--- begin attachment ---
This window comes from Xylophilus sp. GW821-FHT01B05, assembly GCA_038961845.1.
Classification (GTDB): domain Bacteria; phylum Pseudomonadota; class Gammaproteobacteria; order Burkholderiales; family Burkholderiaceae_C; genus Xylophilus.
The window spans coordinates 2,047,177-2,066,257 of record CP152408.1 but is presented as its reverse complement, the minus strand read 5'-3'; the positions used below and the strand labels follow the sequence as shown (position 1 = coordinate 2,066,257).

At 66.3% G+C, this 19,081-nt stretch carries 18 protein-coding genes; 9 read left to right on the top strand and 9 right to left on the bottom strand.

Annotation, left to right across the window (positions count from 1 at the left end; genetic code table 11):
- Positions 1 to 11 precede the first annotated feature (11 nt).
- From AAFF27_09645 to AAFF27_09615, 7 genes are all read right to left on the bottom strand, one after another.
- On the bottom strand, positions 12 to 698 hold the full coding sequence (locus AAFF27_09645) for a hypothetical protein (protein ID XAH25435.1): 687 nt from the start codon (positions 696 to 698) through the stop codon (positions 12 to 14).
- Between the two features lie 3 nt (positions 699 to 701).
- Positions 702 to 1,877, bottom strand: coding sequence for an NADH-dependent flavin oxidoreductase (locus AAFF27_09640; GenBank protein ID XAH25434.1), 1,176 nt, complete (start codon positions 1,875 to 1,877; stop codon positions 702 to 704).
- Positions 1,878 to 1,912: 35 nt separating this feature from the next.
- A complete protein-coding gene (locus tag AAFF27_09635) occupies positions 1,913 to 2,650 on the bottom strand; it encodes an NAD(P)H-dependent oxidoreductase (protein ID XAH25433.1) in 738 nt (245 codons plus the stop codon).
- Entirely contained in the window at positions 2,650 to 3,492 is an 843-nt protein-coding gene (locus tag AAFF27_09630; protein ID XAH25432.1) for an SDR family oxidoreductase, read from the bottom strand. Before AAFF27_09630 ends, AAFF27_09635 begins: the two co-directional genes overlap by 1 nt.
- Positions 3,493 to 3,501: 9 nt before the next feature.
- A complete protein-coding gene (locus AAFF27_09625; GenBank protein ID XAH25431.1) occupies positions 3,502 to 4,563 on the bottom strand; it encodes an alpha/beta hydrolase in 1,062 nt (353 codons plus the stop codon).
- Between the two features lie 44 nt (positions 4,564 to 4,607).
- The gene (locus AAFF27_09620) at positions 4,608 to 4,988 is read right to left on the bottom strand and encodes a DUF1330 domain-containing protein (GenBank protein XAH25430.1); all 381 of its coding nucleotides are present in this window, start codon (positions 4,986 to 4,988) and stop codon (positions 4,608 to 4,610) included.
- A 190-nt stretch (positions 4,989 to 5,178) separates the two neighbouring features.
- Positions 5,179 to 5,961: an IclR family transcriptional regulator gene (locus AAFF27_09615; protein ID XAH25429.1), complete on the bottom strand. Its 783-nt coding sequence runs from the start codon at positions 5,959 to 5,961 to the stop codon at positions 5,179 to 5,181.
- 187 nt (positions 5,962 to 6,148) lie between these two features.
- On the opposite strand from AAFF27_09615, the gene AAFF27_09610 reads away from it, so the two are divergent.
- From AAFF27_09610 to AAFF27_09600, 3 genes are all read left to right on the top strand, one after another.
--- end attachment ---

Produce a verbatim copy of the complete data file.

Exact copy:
This window comes from Xylophilus sp. GW821-FHT01B05, assembly GCA_038961845.1.
Classification (GTDB): domain Bacteria; phylum Pseudomonadota; class Gammaproteobacteria; order Burkholderiales; family Burkholderiaceae_C; genus Xylophilus.
The window spans coordinates 2,047,177-2,066,257 of record CP152408.1 but is presented as its reverse complement, the minus strand read 5'-3'; the positions used below and the strand labels follow the sequence as shown (position 1 = coordinate 2,066,257).

At 66.3% G+C, this 19,081-nt stretch carries 18 protein-coding genes; 9 read left to right on the top strand and 9 right to left on the bottom strand.

Annotation, left to right across the window (positions count from 1 at the left end; genetic code table 11):
- Positions 1 to 11 precede the first annotated feature (11 nt).
- From AAFF27_09645 to AAFF27_09615, 7 genes are all read right to left on the bottom strand, one after another.
- On the bottom strand, positions 12 to 698 hold the full coding sequence (locus AAFF27_09645) for a hypothetical protein (protein ID XAH25435.1): 687 nt from the start codon (positions 696 to 698) through the stop codon (positions 12 to 14).
- Between the two features lie 3 nt (positions 699 to 701).
- Positions 702 to 1,877, bottom strand: coding sequence for an NADH-dependent flavin oxidoreductase (locus AAFF27_09640; GenBank protein ID XAH25434.1), 1,176 nt, complete (start codon positions 1,875 to 1,877; stop codon positions 702 to 704).
- Positions 1,878 to 1,912: 35 nt separating this feature from the next.
- A complete protein-coding gene (locus tag AAFF27_09635) occupies positions 1,913 to 2,650 on the bottom strand; it encodes an NAD(P)H-dependent oxidoreductase (protein ID XAH25433.1) in 738 nt (245 codons plus the stop codon).
- Entirely contained in the window at positions 2,650 to 3,492 is an 843-nt protein-coding gene (locus tag AAFF27_09630; protein ID XAH25432.1) for an SDR family oxidoreductase, read from the bottom strand. Before AAFF27_09630 ends, AAFF27_09635 begins: the two co-directional genes overlap by 1 nt.
- Positions 3,493 to 3,501: 9 nt before the next feature.
- A complete protein-coding gene (locus AAFF27_09625; GenBank protein ID XAH25431.1) occupies positions 3,502 to 4,563 on the bottom strand; it encodes an alpha/beta hydrolase in 1,062 nt (353 codons plus the stop codon).
- Between the two features lie 44 nt (positions 4,564 to 4,607).
- The gene (locus AAFF27_09620) at positions 4,608 to 4,988 is read right to left on the bottom strand and encodes a DUF1330 domain-containing protein (GenBank protein XAH25430.1); all 381 of its coding nucleotides are present in this window, start codon (positions 4,986 to 4,988) and stop codon (positions 4,608 to 4,610) included.
- A 190-nt stretch (positions 4,989 to 5,178) separates the two neighbouring features.
- Positions 5,179 to 5,961: an IclR family transcriptional regulator gene (locus AAFF27_09615; protein ID XAH25429.1), complete on the bottom strand. Its 783-nt coding sequence runs from the start codon at positions 5,959 to 5,961 to the stop codon at positions 5,179 to 5,181.
- 187 nt (positions 5,962 to 6,148) lie between these two features.
- On the opposite strand from AAFF27_09615, the gene AAFF27_09610 reads away from it, so the two are divergent.
- From AAFF27_09610 to AAFF27_09600, 3 genes are all read left to right on the top strand, one after another.